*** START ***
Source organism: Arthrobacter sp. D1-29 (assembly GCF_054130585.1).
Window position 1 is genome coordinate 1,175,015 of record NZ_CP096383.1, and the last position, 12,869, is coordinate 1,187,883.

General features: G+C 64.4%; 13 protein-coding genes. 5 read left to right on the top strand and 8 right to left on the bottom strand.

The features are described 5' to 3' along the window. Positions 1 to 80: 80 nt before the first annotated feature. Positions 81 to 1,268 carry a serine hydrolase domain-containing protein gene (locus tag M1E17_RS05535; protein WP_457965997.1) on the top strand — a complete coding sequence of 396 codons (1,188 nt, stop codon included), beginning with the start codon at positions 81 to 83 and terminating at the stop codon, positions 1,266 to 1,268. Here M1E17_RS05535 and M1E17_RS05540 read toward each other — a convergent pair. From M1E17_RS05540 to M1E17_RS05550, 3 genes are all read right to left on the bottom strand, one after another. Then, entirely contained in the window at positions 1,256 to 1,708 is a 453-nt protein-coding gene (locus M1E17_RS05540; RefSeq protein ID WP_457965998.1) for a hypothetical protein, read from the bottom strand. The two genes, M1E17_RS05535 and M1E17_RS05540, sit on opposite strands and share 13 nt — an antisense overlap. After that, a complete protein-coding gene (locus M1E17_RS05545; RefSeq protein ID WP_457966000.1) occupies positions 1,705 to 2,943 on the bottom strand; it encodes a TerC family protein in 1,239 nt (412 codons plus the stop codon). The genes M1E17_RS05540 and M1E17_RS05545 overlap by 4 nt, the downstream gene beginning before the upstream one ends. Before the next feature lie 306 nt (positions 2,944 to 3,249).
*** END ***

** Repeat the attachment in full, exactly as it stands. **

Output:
Source organism: Arthrobacter sp. D1-29 (assembly GCF_054130585.1).
Window position 1 is genome coordinate 1,175,015 of record NZ_CP096383.1, and the last position, 12,869, is coordinate 1,187,883.

General features: G+C 64.4%; 13 protein-coding genes. 5 read left to right on the top strand and 8 right to left on the bottom strand.

The features are described 5' to 3' along the window. Positions 1 to 80: 80 nt before the first annotated feature. Positions 81 to 1,268 carry a serine hydrolase domain-containing protein gene (locus tag M1E17_RS05535; protein WP_457965997.1) on the top strand — a complete coding sequence of 396 codons (1,188 nt, stop codon included), beginning with the start codon at positions 81 to 83 and terminating at the stop codon, positions 1,266 to 1,268. Here M1E17_RS05535 and M1E17_RS05540 read toward each other — a convergent pair. From M1E17_RS05540 to M1E17_RS05550, 3 genes are all read right to left on the bottom strand, one after another. Then, entirely contained in the window at positions 1,256 to 1,708 is a 453-nt protein-coding gene (locus M1E17_RS05540; RefSeq protein ID WP_457965998.1) for a hypothetical protein, read from the bottom strand. The two genes, M1E17_RS05535 and M1E17_RS05540, sit on opposite strands and share 13 nt — an antisense overlap. After that, a complete protein-coding gene (locus M1E17_RS05545; RefSeq protein ID WP_457966000.1) occupies positions 1,705 to 2,943 on the bottom strand; it encodes a TerC family protein in 1,239 nt (412 codons plus the stop codon). The genes M1E17_RS05540 and M1E17_RS05545 overlap by 4 nt, the downstream gene beginning before the upstream one ends. Before the next feature lie 306 nt (positions 2,944 to 3,249).